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Volume II
August 31, 2006

When to Harvest

The main point behind growing your own vegetables is how much better they taste fresh from the garden. The only failsafe way to guarantee harvesting vegetables at the optimal time is to taste test. However, there are some guidelines for judging when vegetables are ripe and ready for harvest. Keep in mind that great flavor isn't a simple matter of size or color. Without the right combination of soil, sun and water many vegetables can vary greatly in taste and performance.

There are no precise guidelines as to when to harvest your vegetables, but there are some rules of thumb to guide you. Most vegetables are harvested just before full maturity, for maximum flavor and the most pleasant texture. The following are vegetable harvesting criteria for judging whether your vegetables are ready for picking.

Asparagus: Begin harvesting when spears are 6-8 inches tall and about as think as your small finger. Snap them off at ground level and new spears will continue to grow. Stop harvesting about 4-6 weeks after the initial harvest, to allow the plants to produce foliage and food for themselves.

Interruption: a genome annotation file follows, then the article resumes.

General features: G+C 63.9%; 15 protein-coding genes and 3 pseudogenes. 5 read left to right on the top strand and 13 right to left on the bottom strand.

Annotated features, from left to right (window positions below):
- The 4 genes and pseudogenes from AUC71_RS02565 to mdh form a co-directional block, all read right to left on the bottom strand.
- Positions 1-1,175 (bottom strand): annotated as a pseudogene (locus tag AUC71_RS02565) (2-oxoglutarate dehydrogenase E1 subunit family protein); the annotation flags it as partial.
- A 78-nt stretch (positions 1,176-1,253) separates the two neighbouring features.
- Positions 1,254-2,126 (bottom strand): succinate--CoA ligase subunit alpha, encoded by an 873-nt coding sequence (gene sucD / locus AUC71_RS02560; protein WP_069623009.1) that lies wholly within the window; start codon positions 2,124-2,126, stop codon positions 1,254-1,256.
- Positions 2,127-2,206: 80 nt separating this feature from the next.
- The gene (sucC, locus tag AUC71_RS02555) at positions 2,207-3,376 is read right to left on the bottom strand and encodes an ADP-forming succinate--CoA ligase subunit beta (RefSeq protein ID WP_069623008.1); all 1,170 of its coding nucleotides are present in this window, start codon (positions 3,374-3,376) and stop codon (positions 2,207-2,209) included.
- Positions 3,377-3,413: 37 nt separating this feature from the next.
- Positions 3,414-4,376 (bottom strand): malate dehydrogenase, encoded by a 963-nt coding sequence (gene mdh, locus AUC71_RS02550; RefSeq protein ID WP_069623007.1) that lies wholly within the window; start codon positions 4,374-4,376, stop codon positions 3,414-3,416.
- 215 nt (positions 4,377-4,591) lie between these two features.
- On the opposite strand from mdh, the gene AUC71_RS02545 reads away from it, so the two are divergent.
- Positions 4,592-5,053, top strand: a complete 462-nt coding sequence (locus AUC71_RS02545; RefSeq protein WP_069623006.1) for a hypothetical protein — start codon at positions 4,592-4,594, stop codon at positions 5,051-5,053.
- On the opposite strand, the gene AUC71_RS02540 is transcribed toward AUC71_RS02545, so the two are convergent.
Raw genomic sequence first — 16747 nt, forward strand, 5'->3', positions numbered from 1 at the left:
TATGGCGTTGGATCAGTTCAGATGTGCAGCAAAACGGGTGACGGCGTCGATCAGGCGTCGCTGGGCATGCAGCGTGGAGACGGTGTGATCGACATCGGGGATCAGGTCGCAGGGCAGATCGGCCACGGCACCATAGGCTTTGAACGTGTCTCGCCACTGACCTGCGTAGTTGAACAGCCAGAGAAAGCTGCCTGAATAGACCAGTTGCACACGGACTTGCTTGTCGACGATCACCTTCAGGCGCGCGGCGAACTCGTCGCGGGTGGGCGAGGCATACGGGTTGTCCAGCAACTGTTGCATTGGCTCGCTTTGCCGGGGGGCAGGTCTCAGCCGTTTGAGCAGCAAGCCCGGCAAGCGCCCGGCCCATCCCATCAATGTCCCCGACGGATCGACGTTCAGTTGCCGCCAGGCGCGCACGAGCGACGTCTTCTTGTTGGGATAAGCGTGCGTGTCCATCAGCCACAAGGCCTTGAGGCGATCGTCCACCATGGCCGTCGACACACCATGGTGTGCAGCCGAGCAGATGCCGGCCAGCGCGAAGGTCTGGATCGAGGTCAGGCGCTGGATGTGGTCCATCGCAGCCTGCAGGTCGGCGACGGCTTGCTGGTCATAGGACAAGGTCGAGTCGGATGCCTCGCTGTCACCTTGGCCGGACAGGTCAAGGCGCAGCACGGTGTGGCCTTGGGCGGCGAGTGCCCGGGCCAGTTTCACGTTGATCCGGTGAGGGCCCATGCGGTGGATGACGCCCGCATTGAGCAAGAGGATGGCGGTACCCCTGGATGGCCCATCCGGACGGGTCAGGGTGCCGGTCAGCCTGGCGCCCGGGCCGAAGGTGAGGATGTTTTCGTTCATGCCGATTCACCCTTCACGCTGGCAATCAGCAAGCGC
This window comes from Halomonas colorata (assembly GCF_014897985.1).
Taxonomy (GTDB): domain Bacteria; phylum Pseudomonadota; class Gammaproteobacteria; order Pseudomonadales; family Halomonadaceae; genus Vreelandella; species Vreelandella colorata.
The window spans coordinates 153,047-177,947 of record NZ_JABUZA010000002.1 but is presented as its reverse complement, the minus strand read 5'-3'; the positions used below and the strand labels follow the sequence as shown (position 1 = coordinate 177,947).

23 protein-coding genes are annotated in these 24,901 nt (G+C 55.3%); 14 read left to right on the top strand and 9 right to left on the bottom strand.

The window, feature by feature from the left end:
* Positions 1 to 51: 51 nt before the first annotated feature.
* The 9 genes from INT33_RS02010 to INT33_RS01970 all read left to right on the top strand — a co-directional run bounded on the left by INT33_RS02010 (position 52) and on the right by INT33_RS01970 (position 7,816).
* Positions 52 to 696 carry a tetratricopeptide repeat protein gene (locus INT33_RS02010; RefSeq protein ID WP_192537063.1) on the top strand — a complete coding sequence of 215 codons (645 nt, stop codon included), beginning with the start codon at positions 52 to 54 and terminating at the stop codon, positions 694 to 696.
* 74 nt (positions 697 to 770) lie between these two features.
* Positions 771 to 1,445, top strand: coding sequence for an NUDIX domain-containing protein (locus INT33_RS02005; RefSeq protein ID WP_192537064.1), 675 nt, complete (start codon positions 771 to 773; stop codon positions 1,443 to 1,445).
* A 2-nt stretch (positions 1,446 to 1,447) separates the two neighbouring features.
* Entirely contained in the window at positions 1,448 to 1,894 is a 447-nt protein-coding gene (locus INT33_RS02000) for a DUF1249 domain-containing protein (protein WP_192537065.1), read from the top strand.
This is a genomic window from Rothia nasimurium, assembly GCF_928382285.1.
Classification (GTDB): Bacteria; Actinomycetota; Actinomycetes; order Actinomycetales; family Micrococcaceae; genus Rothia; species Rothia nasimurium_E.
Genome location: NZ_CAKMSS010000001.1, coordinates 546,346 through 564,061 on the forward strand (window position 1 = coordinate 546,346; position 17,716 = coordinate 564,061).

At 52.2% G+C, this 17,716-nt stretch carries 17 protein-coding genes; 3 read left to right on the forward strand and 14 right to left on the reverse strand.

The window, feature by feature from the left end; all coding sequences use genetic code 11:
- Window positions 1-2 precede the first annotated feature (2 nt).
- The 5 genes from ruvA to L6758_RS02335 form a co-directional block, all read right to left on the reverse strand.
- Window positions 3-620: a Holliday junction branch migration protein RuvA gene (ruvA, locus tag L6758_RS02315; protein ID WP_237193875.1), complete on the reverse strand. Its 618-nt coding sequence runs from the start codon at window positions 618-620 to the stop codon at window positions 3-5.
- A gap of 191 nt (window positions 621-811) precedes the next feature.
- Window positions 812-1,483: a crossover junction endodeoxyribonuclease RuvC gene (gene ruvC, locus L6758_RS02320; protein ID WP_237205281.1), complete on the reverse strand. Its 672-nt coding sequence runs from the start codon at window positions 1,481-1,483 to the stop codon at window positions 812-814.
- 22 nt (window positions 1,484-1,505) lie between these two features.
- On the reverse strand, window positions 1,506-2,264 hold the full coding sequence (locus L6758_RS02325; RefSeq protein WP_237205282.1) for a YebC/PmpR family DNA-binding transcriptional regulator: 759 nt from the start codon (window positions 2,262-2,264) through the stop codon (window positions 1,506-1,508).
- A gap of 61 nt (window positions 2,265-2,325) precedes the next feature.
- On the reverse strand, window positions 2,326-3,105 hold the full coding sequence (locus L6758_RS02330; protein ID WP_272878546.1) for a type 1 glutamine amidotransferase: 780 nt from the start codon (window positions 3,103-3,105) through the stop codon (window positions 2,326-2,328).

Beans (Snap): Pick before the you can see the seeds bulging. They should snap easily into two. Check daily. It doesn't take long for beans to go from tender to tough.

Beets: You can harvest and eat the green tops that you thin out of the rows. Beets are really a matter of personal preference when it comes to the right size for harvesting. They are ready any time after you see the beets shoulders protruding at the soil line.

Broccoli: We eat the unopened flower buds of broccoli, so check frequently, especially as the weather warms up, to ensure you don't let the flower heads bloom. Don't expect your home grown broccoli to get to the size of supermarket heads. Harvest when the buds are about the size of a match head.

Brussel Sprouts: The sprouts will mature from the bottom up. You can begin harvesting once the sprouts are at least an inch in diameter. Harvest by twisting off or cutting the sprout from the stem.

Cabbage: The cabbage head will feel solid when gently squeezed. Cabbage needs to be harvested when it reaches maturity or it will continue to grow and split open.